Thursday, May 14, 2009

The Unsold Millions

The other day I suggested, only half tongue-in-cheek, that GM give me a car as a way to reduce their bloated inventory and improve their image. Suggestions that I wouldn't really want a GM vehicle notwithstanding, I have seriously been wondering since then just how many cars are actually sitting out on dealers' lots, unsold and, these days, increasingly unsellable.

The question is difficult but not unanswerable. Wolfram Alpha doesn't come online till tomorrow, so for the next twenty-four hours or so, so it will simply be a matter for my speculation. Through the news of the past few days, however, I've just acquired a tidbits of information which might hint at the answer.

Chrysler just announced that it will close 789 of it's 3200 dealerships across the U.S. This is sad news, of course, for those dealers and their employees, but it shouldn't be a surprise to them or the rest of, should it? After all, the dealers are the ones who have had to look out at a sea of unsold cars and trucks every morning, listening to their reduced sales force literally begging customers to buy something, anything, please, here and how.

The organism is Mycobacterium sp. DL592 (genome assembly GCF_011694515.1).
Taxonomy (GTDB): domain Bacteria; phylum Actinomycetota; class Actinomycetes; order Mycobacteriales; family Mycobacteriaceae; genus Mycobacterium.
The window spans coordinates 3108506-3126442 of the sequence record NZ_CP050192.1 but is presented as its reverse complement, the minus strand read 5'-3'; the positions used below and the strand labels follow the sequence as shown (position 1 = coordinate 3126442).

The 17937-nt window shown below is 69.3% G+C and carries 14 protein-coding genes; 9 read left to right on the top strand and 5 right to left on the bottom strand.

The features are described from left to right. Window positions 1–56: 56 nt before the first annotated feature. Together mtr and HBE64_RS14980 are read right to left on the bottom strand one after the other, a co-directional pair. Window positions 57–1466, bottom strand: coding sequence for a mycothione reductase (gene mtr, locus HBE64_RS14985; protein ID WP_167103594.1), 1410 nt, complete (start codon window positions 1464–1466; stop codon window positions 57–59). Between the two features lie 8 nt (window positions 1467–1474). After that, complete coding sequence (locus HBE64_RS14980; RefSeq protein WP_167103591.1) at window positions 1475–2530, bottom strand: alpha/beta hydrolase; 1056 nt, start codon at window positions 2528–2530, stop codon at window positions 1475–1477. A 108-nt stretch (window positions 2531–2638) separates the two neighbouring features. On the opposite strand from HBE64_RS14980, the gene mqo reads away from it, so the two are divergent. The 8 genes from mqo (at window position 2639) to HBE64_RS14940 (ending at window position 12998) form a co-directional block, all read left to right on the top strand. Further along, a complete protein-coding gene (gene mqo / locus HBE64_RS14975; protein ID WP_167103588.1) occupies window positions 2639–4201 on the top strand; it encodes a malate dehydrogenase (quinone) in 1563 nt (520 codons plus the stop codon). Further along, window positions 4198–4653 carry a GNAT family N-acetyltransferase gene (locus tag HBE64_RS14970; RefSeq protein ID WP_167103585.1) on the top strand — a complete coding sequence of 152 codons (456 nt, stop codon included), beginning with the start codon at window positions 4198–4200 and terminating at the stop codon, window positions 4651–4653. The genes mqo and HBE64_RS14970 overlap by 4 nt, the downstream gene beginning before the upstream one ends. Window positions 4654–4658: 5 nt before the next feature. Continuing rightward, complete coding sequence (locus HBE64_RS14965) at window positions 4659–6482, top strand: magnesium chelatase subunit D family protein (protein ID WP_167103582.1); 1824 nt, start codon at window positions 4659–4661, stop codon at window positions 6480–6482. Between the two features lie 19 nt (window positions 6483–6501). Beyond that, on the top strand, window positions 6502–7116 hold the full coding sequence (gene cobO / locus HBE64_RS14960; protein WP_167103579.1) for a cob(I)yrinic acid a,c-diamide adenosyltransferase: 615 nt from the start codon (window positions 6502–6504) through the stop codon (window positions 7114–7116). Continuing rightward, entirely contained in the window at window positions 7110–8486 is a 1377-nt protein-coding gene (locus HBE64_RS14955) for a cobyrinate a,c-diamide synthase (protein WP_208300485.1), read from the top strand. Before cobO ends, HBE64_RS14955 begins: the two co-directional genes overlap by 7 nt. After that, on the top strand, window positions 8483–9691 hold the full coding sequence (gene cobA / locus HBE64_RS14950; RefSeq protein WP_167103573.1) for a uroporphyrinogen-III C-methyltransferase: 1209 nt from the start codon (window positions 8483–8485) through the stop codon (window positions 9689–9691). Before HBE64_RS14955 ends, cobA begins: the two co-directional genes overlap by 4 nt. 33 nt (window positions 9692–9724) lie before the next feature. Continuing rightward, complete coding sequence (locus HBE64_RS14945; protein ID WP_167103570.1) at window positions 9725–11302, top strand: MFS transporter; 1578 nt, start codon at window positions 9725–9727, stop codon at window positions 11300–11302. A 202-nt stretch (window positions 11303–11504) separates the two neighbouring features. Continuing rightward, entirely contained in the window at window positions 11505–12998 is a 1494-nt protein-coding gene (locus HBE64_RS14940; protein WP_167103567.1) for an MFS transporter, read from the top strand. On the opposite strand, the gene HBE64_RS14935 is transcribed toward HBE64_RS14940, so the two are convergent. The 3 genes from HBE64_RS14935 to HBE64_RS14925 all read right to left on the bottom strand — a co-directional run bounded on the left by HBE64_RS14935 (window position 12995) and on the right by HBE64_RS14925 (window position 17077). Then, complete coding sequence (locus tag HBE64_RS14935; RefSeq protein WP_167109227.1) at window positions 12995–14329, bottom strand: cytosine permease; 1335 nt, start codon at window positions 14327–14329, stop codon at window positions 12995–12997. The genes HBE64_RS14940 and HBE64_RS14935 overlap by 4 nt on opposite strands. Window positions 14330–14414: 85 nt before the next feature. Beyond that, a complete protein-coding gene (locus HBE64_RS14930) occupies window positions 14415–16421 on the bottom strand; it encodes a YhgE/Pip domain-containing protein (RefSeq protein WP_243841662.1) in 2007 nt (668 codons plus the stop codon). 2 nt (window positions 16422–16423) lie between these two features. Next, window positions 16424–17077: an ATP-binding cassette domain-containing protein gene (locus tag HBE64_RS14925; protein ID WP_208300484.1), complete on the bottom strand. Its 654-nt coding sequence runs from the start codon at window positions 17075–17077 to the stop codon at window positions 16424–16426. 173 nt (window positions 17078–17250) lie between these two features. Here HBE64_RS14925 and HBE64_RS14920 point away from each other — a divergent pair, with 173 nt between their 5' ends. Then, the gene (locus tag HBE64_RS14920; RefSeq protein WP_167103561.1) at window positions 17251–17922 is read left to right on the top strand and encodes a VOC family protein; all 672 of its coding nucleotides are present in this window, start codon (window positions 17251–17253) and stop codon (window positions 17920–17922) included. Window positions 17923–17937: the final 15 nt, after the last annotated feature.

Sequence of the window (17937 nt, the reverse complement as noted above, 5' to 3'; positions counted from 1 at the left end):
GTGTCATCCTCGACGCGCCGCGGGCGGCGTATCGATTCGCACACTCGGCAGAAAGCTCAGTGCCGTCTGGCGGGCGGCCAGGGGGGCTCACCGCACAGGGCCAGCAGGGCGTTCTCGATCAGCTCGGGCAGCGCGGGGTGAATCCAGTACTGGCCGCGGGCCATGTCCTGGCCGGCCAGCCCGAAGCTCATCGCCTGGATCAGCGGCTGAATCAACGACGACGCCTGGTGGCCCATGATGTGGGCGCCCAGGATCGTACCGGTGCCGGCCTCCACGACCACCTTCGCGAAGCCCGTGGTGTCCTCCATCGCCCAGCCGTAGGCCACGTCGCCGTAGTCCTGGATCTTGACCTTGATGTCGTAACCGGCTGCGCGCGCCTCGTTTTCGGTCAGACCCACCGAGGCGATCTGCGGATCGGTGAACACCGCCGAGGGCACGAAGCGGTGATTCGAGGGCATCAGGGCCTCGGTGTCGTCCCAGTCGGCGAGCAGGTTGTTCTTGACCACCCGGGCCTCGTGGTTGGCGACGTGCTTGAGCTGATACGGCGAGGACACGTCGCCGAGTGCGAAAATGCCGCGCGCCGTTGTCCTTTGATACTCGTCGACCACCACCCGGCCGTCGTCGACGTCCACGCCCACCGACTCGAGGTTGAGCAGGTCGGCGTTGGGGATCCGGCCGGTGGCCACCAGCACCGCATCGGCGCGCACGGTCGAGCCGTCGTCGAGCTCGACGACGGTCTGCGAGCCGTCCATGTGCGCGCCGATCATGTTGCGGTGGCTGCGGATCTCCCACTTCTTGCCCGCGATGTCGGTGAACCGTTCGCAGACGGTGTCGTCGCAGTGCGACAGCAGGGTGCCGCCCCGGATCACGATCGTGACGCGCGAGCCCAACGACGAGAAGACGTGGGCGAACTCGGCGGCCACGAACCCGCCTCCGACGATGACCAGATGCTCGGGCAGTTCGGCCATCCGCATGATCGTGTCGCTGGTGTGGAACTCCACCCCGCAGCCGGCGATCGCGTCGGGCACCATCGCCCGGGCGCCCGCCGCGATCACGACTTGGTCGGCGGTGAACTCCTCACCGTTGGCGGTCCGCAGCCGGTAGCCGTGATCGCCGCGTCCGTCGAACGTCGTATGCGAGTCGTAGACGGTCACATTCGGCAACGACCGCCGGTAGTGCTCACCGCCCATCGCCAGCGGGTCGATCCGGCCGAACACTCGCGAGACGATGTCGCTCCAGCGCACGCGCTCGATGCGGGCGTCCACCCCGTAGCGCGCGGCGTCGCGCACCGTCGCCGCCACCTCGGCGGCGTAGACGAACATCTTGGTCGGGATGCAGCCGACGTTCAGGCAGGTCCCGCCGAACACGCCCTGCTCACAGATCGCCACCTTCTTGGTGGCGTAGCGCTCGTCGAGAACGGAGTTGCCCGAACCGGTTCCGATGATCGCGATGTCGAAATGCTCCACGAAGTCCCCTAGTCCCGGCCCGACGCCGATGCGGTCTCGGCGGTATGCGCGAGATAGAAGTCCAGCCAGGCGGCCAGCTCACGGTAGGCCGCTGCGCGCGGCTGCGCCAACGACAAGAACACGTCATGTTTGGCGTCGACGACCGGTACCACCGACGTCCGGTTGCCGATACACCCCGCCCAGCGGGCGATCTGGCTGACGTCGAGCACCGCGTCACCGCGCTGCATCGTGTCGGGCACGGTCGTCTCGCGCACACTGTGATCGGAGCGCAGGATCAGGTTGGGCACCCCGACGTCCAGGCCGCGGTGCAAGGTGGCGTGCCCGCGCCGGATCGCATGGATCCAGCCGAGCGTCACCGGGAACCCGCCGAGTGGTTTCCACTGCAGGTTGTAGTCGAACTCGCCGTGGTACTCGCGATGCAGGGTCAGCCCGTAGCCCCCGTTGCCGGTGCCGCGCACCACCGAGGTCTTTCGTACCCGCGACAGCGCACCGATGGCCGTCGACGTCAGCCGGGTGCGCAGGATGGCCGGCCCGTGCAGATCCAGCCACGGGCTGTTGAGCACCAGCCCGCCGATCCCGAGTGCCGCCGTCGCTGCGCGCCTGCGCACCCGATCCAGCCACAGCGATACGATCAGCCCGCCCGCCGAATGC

So that's my question: just how large is that sea of unsold cars and trucks?

Well, if we estimate that each dealer might have as many as 500 vehicles in inventory, waiting for a buyer who will likely not come for months, if at all, then there could be as many as half a million unsold Chryslers out there. And suppose they each had a thousand cars? A million!

It's more than that, of course. Just the other day, GM announced that it was doubling down on Chrysler by closing 1000 of its 3189 US dealers. That's another half-million to a million vehicles that need, literally, somewhere to go.

So, between the two of them, GM and Chrysler are going to have to move between one and two million cars! That still leaves uncounted the something like another two to four million automobiles that the remaining 4500 plus dealers are holding. The total, by my admittedly rough calculation, is that there are between three and six million unsold cars and trucks in the U.S. And that's just GM and Chrysler!

If you were to add up all the rest, all the Fords, Toyotas, Nissans, Hondas, Hyundais, Subarus, and on and on, why that little three to six million is just a drop in the bucket. Worldwide, these numbers are absolutely crushing.

And these steel-glass-and-rubber behemoths aren't like the zillions of Blu-Ray players and Walkmans that Sony didn't sell last year. Cars just won't stay 'new' in the box in a warehouse for a year. If the car dealers don't sell them soon, I think that they are going to have to simply crush and melt them, the way a farmer plows under a field of withering drought-stricken corn. While we might miss the corn more than the cars, it is a shame to see all that effort go to waste.

Again, I humbly suggest: just give 'em away!

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